Camp Notes: Airon Servais discusses concern over myocarditis, Liberty game

first_img Facebook Twitter Google+ Published on August 19, 2020 at 3:27 pm Contact Adam: adhillma@syr.edu | @_adamhillman “When you play football, there’s huge risks every time you step on the field no matter what,” Syracuse tight end Luke Benson said. “With the virus, it doesn’t stop or get any worse for anybody on the football field and it doesn’t pick and choose or have bias.”Both Benson and Servais expressed their concern for the Oct. 17 matchup against Liberty. No players at the school had been tested for two weeks because none were symptomatic, The News & Advance reported Aug. 15. Up to 40% of people who’ve contracted COVID-19 don’t show any symptoms, according to the Centers for Disease Control and Prevention.SU Director of Athletics John Wildhack told ESPN that the report about Liberty was “deeply troubling.” With the matchup a little over two months away, both Servais and Benson mentioned that sitting out against Liberty is a possibility but a decision wouldn’t be made until the week of the game.“If we don’t feel that our opponent has done what they need to do in order to ensure other team’s safety, it could end up that we don’t play that game,” Servais said. “I’m not the head man so I don’t make that decision, but I know we’ve discussed it as a team. If Coach Babers doesn’t feel that his guys aren’t going to be put in a safe situation, then he won’t put us in that situation.”For now, Servais is happy with SU’s response to the players sitting out practice last week and what other ACC schools are doing. Syracuse upped its testing to once per week during the preseason and three times per week during the regular season. SU’s opponents will do the same, Servais said. But playing a football season in a non-bubble environment will pose difficulties, as seen at North Carolina and Notre Dame in the past week. Both schools saw outbreaks as non-athletes returned to campus, and both have now pivoted toward online classes. Syracuse students are in the process of returning to campus, and in-person classes start Aug. 24. Servais is hoping that the cases at UNC and Notre Dame are a warning sign to his peers: if you don’t comply with public health guidelines, the semester, and perhaps Syracuse’s season, won’t last long. “As a university at Syracuse, we can take examples like that and use it as a learning example to show people that there is a certain way to do things and that if you don’t follow those guidelines, you can get sent home,” Servais said.The Daily Orange is a nonprofit newsroom that receives no funding from Syracuse University. Consider donating today to support our mission. Comments The Daily Orange is a nonprofit newsroom that receives no funding from Syracuse University. Consider donating today to support our mission.The media won’t have access to Syracuse’s training camp practices this year due to the coronavirus pandemic. Instead, the football team is organizing regular Zoom interviews with head coach Dino Babers and select players while also providing film from the Ensley Athletic Center. With “Camp Notes,” The Daily Orange’s beat reporters bring the latest news, observations and analysis as the Orange gear up for an unprecedented 2020 season. Follow along here and on Twitter.Airon Servais was curious when he first learned of myocarditis, a potential side effect of the coronavirus that affects the heart. Multiple Big Ten players, as well as Boston Red Sox pitcher Eduardo Rodriguez, had been diagnosed with the rare condition after recovering from COVID-19. The condition is linked to long-term fatigue, shortness of breath and abnormal heart rhythm. As a justification for postponing the season, the Big Ten cited a study that showed that, in a 100-person population with COVID-19 infections and a median age of 49, 78% had either cardiac inflammation or scarring, or both. Athletes, like Orlando Magic center Mo Bamba, haven’t been able to return to playing shape post-diagnosis. Servais asked himself how myocarditis would impact his life, not even considering football. Before opting into the season, he talked to a few cardiologists.AdvertisementThis is placeholder text“After having conversations like that, I feel a lot more comfortable moving forward,” Servais said. Some doctors have talked down the impact of myocarditis on individuals between the ages of 18 and 24. Michael Ackerman, a genetic cardiologist at the Mayo Clinic and a consultant to the Big 12, told The Athletic that the heart condition shouldn’t be the sole reason to cancel a season.last_img read more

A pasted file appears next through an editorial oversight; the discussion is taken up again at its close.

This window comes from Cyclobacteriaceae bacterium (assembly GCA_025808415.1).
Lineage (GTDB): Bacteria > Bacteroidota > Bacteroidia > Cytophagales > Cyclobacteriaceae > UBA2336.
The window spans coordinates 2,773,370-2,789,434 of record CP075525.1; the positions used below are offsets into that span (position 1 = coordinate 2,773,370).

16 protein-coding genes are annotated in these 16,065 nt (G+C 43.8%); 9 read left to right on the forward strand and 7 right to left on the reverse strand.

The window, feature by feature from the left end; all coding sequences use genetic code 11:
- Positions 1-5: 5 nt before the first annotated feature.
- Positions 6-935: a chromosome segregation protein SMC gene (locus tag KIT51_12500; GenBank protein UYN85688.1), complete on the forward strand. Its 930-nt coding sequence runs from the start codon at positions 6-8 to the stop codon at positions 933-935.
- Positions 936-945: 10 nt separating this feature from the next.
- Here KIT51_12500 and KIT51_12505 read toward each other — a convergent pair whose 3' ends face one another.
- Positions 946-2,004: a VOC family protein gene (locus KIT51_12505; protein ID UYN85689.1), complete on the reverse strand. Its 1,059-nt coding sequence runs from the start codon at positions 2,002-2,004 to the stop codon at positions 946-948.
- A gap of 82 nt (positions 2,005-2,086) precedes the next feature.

Celtic not to give up on Djurić, representative of B&H asked for Permission to move to Scotland

first_img(Source: klix.ba) The British Sunday Post in its last issue stated that Celtic remains persisted in their intention to bring Cesena’s striker, Milan Djurić, to the Celtic Park.Even though Cesena, which recently dropped to Serie B, smoothly rejected the first offer of the Celts, this club will soon offer a new, higher amount for Djurić papers to Italians. According to the same source, Djurić asked the current club leaders for permission to go to Celtic which will be playing in the Champions League.The Sunday Post is convinced that Celtic and Cesena will find the common ground, and that the player of national team of B&H will move to Scotland very soon.last_img read more